Aerosol delivery of amphotericin B
Satyanarayana Somavarapu, of the University of London School of Pharmacy, reports on an investigation of the antifungal activity of chitosan-enriched liposomes produced from amphotericin B proliposomes.
The surface charge of liposomes produced in the presence of chitosan showed positive values indicating the existence of chitosan on the surface of liposomes. Inclusion of chitosan had a minor effect on the mean liposome size while chitosan coating markedly enhanced amphotericin B loading following hydration.
Chitosan-free liposomes loaded with amphotericin B had activities against Candida albicans similar to a comparator preparation, amphotericin B desoxycholate. The antifungal activity of amphotericin B was enhanced four-fold with chitosan-enriched liposomes.
The study demonstrated that amphotericin B can be efficiently incorporated into lipsomes produced by hydrating proliposomes with chitosan solutions. Chitosan coating of liposomes enhanced in vitro antifungal activity of amphotericin B, and the resultant formulations were efficiently delivered from a medical nebuliser.
A new method for rapid, reliable and effective polymorph screening
Polymorphism can be a major issue in the development of new drugs, and yet current state-of-the-art methods are not underpinned by any rigorous theory.
Jonathan Burley, of De Montfort University, reports a constrained crystallisation method which allows an enforcement of Ostwald’s Rule of Stages. This well-established rule states that a crystallising system moves towards equilibrium (the most stable crystal polymorph) in stages corresponding to metastable polymorphs.
By reducing the number of degrees of freedom available to the crystallising system, it is possible to force the system to move to equilibrium in well-defined stages and thereby fully characterise its polymorphic behaviour.
Implementation of this new theory resulted in the ready isolation of all three polymorphs of paracetamol, not previously achieved using state-of-the-art high-throughput methods.
Typical experiment times for the new experimental protocol were of the order of minutes, with sample sizes of a milligram or less. This small sample size is important for early-stage screens, when only a small amount of the development drug is usually available.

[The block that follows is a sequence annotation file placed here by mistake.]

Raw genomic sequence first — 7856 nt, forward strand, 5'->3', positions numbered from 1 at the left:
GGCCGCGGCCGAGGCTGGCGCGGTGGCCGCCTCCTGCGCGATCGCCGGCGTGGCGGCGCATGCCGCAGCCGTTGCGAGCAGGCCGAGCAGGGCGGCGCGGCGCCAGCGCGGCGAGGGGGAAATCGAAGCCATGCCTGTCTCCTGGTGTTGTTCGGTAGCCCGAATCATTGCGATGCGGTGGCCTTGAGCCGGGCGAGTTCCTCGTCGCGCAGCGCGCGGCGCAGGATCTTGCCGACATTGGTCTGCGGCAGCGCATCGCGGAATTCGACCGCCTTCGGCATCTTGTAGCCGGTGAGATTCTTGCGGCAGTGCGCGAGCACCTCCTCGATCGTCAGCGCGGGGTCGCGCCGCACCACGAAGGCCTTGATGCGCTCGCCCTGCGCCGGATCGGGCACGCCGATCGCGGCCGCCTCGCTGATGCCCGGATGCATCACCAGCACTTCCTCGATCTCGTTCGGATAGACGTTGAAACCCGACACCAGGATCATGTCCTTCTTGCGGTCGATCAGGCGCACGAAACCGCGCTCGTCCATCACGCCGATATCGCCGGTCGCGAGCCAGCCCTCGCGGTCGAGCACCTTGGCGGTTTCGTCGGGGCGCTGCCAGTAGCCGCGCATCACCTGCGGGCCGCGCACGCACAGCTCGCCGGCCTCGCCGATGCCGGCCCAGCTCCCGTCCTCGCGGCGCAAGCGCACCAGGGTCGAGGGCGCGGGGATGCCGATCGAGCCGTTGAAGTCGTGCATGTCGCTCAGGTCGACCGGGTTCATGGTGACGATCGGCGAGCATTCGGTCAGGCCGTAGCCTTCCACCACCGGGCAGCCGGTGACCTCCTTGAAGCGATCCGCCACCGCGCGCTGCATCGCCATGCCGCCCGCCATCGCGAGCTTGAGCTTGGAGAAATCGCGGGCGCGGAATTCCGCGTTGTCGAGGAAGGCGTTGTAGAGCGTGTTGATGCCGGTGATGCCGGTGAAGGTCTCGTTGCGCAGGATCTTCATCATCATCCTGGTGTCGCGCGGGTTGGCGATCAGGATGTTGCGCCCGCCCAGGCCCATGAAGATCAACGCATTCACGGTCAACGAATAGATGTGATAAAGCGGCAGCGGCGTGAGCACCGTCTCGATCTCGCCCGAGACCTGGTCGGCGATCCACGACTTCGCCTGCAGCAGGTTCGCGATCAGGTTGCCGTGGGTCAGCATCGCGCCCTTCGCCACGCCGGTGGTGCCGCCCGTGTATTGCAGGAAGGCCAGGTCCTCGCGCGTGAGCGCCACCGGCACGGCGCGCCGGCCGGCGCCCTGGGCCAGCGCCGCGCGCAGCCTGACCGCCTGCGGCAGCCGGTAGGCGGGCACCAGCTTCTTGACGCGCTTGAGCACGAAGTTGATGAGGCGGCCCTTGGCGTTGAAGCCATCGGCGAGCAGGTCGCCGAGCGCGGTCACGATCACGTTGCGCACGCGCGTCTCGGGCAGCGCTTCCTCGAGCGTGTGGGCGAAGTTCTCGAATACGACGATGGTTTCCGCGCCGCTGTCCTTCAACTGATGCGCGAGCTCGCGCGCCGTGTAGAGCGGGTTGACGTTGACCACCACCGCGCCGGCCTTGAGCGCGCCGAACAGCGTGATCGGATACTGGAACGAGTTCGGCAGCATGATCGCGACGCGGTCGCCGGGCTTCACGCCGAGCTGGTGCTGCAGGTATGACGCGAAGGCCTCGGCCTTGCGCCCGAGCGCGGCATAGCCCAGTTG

Local delivery of AZT nanoparticles
Oral AZT therapy is effective in managing HIV infection. However the poor bioavailability of AZT in the brain requires large doses to be administered. The need for localised drug delivery is evident, as this will lower the dose administered, eliminating systemic side effects. Particle size determination and surface morphology of the nanoparticles enables optimisation of the nanoparticles formulated.
S. Harilall, of the University of Witwatersrand, Johannesburg, reports on the preparation of AZT-loaded and drug-free nanoparticles using controlled gelification of alginate. Fourier-transform infrared spectroscopy indicated a change in the molecular assemblage of both the nanoparticles and the scaffold due to surface interactions occurring during the preparation process.
However, the basic polymeric structure of the parent compounds was maintained. Drug release studies indicated first-order kinetics from the nanoparticles with 100 per cent being released within four hours. Incorporation of nanoparticles into the polymeric scaffold significantly retarded drug release to less than 4 per cent after four hours, while inducing a mixture of upcurving and zero-order kinetics.
Thus, nanoparticle incorporation into a multipolymeric scaffold restricts AZT release, allowing for the development of a controlled release drug delivery system for site-specific administration of AZT to manage AIDS dementia complex.
Citation: The Pharmaceutical Journal URI: 10004906